Capone: I suspect you did it on purpose, setting the monster story in Korea and not in America. We as Americans have this habit of watching a disaster at a distance. I saw there’s signs up in the town about the Korean relief effort. That’s a comment on how Americans view disaster from afar.
NV: Not just Americans, everyone, everywhere. We in Spain are shocked with bombing in Paris, and we are affected when you have terrorist attacks on the United States, but when the culture is significantly different ,we don’t care about that that much. We see a big explosion in a chemical plant in China, this massive explosion, we are all amazed at how gorgeous this explosion is. “This explosion is the best explosion ever.” We don’t care about possible victims. That’s what happens to us every time. Some people were angry at the trailer. I heard some reactions of people saying “This movie is about white people watching non-white people die on the screen in a massive way and not caring about it.” And it was like “Yes, that’s right.” The movie is aware of that.
Capone: I don't think it’s about that, but it’s there.
NV: It’s not about that, but it’s one of the engines of the plot. The fact that one of these characters has enough level of empathy to care about people on screen. And for example, I needed the last sequence to be like that because I needed these characters to confront face to face, not through a TV screen.
Capone: I love that all of this happens to her at the worst time in her life. She’s just had this boyfriend break up with her, and then this happens. It feels like this was placed in her path to get her out of that funk, and she does. By the end she is her own person again, and she’s taking responsibility for her actions which she clearly had not been doing before.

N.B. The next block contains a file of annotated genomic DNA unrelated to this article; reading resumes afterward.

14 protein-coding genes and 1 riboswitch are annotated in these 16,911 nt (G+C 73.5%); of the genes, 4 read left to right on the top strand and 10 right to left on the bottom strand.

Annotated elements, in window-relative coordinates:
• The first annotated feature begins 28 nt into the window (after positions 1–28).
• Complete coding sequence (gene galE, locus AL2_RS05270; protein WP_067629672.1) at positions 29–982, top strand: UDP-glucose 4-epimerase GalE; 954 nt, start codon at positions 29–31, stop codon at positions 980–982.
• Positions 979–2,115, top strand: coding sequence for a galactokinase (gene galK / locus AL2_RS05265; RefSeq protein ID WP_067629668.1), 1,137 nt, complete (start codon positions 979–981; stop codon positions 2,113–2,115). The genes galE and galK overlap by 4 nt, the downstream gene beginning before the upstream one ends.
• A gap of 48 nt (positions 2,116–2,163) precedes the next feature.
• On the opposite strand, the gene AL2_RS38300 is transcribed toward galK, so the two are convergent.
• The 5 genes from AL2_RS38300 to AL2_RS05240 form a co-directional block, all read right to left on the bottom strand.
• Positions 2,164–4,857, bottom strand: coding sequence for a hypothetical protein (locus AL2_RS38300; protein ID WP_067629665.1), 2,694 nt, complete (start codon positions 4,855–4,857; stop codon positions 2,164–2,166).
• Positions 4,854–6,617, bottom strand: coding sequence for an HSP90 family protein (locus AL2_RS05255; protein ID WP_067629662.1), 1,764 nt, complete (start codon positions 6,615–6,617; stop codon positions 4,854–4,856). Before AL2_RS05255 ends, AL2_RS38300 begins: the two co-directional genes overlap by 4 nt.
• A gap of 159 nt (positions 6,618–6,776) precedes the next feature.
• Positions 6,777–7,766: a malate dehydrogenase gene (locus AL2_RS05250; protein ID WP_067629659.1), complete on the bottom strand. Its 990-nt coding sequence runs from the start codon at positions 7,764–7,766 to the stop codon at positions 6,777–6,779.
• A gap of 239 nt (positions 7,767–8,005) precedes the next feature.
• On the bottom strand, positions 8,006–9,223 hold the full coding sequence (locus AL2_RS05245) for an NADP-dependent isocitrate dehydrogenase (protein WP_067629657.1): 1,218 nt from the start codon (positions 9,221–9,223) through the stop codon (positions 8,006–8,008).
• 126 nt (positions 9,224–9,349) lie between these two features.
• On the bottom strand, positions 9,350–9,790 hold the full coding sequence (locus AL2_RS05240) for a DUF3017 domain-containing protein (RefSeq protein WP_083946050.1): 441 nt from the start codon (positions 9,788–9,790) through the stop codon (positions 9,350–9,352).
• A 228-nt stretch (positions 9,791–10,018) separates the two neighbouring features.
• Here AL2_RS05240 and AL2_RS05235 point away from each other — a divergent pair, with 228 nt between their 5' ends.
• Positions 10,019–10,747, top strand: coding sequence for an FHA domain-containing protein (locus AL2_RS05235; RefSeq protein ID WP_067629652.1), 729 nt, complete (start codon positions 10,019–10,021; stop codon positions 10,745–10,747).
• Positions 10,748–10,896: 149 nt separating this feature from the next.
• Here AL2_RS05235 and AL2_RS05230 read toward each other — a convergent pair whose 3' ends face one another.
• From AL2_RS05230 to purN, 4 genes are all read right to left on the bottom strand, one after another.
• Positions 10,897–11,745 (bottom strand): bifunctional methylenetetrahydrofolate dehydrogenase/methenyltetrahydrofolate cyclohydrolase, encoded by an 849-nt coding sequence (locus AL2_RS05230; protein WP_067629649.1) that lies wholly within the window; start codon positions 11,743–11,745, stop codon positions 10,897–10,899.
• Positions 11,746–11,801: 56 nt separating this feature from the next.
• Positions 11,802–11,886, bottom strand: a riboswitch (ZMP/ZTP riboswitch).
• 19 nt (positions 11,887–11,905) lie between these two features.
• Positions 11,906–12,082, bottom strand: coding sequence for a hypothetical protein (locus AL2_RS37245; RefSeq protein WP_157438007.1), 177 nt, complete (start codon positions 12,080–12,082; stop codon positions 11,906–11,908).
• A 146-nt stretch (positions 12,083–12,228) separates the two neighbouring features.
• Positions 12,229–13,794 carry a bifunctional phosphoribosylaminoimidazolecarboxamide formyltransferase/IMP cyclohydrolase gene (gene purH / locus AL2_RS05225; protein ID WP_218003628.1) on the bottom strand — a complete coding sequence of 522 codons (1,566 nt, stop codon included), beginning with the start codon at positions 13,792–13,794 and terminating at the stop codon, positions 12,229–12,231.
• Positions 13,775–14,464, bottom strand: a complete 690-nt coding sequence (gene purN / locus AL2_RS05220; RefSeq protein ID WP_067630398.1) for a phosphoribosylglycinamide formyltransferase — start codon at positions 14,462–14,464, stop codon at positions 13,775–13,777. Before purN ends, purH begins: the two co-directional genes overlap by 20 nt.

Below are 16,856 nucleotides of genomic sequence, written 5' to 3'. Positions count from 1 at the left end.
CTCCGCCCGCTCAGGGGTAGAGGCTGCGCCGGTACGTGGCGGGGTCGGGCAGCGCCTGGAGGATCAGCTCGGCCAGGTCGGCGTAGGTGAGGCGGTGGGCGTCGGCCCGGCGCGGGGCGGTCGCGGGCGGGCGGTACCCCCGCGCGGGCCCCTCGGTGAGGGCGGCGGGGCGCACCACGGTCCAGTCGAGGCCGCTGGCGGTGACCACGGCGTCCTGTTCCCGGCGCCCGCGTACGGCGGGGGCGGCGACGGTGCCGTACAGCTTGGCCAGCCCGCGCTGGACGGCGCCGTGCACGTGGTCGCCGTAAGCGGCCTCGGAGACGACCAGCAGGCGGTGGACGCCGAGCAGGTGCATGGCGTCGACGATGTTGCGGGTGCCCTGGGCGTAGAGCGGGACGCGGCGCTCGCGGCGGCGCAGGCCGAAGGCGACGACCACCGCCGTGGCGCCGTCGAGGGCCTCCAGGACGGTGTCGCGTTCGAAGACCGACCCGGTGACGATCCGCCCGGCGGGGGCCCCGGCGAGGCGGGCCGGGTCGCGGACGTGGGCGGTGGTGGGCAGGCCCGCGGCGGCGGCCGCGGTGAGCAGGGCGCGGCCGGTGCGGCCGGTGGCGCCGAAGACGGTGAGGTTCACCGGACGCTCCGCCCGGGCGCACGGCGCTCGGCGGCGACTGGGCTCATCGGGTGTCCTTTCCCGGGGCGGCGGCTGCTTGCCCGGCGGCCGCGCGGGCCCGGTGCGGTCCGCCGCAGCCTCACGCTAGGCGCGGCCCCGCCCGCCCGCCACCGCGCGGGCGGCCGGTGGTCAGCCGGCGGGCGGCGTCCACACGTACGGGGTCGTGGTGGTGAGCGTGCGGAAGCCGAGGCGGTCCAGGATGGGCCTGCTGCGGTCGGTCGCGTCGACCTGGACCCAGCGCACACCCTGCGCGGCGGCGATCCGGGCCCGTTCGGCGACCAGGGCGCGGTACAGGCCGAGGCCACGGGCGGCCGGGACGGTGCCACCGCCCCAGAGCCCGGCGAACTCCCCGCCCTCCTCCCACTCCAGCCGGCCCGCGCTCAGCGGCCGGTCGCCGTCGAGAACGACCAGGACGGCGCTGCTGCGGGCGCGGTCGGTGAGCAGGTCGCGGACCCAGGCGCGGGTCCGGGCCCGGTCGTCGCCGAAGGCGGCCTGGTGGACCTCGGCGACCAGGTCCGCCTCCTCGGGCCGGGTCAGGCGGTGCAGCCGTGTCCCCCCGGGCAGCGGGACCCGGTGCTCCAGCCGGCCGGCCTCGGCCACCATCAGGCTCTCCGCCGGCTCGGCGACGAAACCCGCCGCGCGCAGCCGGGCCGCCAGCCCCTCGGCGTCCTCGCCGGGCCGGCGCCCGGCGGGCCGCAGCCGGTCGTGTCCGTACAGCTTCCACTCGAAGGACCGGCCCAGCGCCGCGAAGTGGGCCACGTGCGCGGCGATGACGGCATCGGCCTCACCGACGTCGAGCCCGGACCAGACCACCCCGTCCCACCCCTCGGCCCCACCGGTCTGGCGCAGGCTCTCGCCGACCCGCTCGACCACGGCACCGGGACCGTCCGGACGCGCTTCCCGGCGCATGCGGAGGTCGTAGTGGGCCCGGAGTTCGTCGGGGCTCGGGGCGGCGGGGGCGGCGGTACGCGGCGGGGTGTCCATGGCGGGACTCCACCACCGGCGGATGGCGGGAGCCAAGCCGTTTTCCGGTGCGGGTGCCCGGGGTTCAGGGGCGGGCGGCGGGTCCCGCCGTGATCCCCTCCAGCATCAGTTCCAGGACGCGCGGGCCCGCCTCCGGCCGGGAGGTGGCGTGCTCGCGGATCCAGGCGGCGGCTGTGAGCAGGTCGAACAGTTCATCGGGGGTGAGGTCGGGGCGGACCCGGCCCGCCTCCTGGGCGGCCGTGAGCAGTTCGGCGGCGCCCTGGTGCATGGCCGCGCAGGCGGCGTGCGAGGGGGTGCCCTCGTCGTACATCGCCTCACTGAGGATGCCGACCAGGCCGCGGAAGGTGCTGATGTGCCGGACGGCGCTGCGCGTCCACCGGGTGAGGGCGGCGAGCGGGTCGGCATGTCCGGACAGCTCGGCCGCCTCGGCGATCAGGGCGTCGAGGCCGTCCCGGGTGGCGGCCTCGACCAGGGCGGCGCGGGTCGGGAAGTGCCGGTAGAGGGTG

NV: This is really sad, but the only way you can get over your biggest problems is through a breaking point. You’re not going to become a great person tomorrow just because. You’re not going to change your habits because of your will. Something is going to happen at some point that’s going to affect you and traumatize you, and therefore you become a different person. You need a breaking point. It’s sad, but it’s the real thing.
Capone: How did Anne Hathaway respond to your style of directing?
NV: She was so respectful. Before making the film I was like “I want to work with people who have much more power than me in the industry,” so if they want to crush you like a cockroach and they want to humiliate you in front of the rest of the team, be brave, deal with it, and be a professional and manage to drive the movie to a good point, even if you’re suffering because that’s part of your work, that’s part of your nature, it’s your life, you have to face that possibility, and if that happens you have to be a professional and move on. But I have to say, she was really cooperative and really helpful though the whole process. I would sign a paper that says I want to make five more movies with her. I will sign right now, because I have to be humble enough to acknowledge that she made me a better director sometimes.